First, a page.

DSEI NEWS: U.K.’s Upcoming Space Strategy to Focus on Collaboration
iStock illustrationLONDON — The U.K. Ministry of Defense’s first space czar revealed a small part of an upcoming space strategy, “which will clearly lay out the ends, ways and means” of the nation’s approach to the increasingly contested domain.
Air Vice-Marshal Harv Smyth, director of space at the MoD’s space directorate, said the strategy was intended to be released prior to the Defence and Security Equipment International conference where he spoke Sept. 14, but it wasn’t quite ready. He expected the military’s strategy and a more encompassing national strategy on space to be released by the end of September.
The MoD’s strategy will outline three main pillars: own, collaborate and access, he said.
“Own” refers to space systems that the Defence Ministry has complete and sovereign control over. “Simply where do we need sovereign capability to use at the time and place of our choosing,” he explained in a speech at the conference.
“Collaborate” refers to capabilities the nation needs but must be acquired through alliances and partnerships, Smyth said.
“Access” is where the private sector comes in. “What can we simply access from the market, just buying straight from those commercial entities that are doing so well,” he said, referring to new space companies such as SpaceX and Blue Origin.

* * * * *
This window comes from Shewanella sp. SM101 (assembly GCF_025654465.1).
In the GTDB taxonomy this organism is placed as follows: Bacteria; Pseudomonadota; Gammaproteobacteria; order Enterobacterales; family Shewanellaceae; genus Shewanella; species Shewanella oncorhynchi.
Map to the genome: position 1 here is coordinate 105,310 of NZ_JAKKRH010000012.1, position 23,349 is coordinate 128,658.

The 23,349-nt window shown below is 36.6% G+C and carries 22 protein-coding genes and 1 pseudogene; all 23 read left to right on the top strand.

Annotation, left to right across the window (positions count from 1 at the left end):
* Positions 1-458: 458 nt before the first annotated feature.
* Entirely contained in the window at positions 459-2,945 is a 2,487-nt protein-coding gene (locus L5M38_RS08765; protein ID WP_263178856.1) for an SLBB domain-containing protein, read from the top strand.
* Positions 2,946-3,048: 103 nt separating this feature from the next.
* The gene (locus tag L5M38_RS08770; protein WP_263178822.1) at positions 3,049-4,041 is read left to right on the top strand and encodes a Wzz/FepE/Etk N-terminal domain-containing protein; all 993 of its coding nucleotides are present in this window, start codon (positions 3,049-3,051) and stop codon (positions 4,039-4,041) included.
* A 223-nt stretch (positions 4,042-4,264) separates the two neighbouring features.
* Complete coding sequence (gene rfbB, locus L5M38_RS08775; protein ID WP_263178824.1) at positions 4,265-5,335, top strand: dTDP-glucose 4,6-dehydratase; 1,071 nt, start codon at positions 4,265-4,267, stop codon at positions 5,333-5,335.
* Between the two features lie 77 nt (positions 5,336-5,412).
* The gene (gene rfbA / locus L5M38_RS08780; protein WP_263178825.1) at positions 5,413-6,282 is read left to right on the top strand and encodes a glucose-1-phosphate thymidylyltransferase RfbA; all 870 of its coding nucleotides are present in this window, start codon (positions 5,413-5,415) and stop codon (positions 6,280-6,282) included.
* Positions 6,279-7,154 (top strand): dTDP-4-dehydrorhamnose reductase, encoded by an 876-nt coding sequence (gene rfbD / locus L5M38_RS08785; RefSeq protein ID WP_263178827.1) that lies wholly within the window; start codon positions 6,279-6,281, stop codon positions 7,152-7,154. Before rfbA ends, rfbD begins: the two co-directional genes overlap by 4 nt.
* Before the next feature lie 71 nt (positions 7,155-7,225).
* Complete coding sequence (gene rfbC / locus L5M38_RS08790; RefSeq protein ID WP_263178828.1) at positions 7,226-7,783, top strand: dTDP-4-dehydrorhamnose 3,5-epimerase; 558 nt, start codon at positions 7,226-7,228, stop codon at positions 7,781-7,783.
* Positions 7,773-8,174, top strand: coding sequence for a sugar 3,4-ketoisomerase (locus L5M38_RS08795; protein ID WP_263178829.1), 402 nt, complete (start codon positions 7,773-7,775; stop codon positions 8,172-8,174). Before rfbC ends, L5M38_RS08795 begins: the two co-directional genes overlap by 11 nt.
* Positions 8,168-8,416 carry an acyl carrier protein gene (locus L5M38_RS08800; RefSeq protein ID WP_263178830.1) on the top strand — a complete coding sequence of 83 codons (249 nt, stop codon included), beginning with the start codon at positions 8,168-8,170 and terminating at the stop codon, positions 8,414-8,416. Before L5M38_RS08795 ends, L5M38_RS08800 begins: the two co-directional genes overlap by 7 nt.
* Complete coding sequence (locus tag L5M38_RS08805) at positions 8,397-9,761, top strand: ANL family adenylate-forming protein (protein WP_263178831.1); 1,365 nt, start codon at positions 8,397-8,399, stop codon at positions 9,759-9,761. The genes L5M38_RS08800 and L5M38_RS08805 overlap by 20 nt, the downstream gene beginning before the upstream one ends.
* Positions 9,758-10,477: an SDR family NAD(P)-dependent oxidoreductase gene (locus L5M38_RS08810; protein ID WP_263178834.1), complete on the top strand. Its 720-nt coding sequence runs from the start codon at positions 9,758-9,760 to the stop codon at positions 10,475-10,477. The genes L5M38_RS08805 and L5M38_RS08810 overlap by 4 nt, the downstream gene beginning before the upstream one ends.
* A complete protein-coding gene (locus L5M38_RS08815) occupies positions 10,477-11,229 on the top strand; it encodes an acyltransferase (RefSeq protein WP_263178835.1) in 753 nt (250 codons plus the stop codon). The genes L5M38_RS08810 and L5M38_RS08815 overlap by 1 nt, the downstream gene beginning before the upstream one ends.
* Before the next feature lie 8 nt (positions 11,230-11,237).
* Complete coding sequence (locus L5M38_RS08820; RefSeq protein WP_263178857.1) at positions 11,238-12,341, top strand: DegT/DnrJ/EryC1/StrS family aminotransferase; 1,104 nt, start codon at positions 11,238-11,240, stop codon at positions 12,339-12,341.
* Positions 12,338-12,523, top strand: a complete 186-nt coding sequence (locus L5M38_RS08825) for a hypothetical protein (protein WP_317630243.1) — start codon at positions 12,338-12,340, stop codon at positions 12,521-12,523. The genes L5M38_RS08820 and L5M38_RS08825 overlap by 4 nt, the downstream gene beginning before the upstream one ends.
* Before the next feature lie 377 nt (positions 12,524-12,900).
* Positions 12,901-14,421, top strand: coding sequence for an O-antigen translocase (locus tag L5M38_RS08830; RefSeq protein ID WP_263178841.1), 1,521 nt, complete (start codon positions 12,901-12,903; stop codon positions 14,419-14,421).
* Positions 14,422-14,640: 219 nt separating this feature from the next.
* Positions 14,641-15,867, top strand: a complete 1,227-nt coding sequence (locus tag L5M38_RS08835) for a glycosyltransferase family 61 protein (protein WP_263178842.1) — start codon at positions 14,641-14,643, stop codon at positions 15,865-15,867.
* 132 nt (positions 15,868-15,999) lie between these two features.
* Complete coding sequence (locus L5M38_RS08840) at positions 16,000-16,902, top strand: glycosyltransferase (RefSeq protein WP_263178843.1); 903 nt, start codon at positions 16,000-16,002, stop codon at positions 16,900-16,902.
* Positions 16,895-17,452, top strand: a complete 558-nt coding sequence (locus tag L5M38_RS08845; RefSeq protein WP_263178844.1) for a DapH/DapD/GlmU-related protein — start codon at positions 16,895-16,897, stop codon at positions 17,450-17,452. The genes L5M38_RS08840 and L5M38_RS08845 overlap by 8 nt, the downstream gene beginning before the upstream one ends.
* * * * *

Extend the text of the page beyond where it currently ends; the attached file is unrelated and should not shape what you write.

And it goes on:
Of the three, "collaborate" is of the upmost importance and requires the most attention, he said.
“As many space experts have said, ‘space is hard.’ But it’s a lot harder if you’re not in a collaborative relationship,” Smyth said. That includes key allies such as the United States, but also some of the new commercial space companies. Those relationships should evolve beyond the traditional customer-client paradigms of the past, he added.
The United Kingdom is following the United States in the establishment of a Space Command, which is expected to stand up next year, he said. Smyth's position was created last year.
Space is increasingly contested by adversaries who are engaging in gray-zone warfare — acts that are below the threshold that would instigate an armed conflict, Smyth said. Such acts include interference, dazzling and jamming satellites. There are also spacecraft that intentionally move in close proximity to other satellites, which leaves open the possibility of a collision that could touch off a conflict, he noted.
Meanwhile, lower costs and easier access to space has meant a proliferation of satellites, particularly in low-Earth orbit. That leaves open the possibility of “space terrorism” modeled on the 9/11 attacks, where terrorists used airliners as weapons.
“When will we have to deal with our first example of space terrorism and are we prepared to deal with such a strategic shock?” Smyth asked.
The world needs new legislation and international agreements on “acceptable norms of behavior in space,” he said. The U.K.’s Foreign Office is jumpstarting talks at the United Nations General Assembly that will outline some of these new norms.
“Progress thus far has proven exceptionally positive, once again proving that the U.K. has the ability to influence very positively on the global stage and lead from the front in terms of leadership in space,” Smyth said.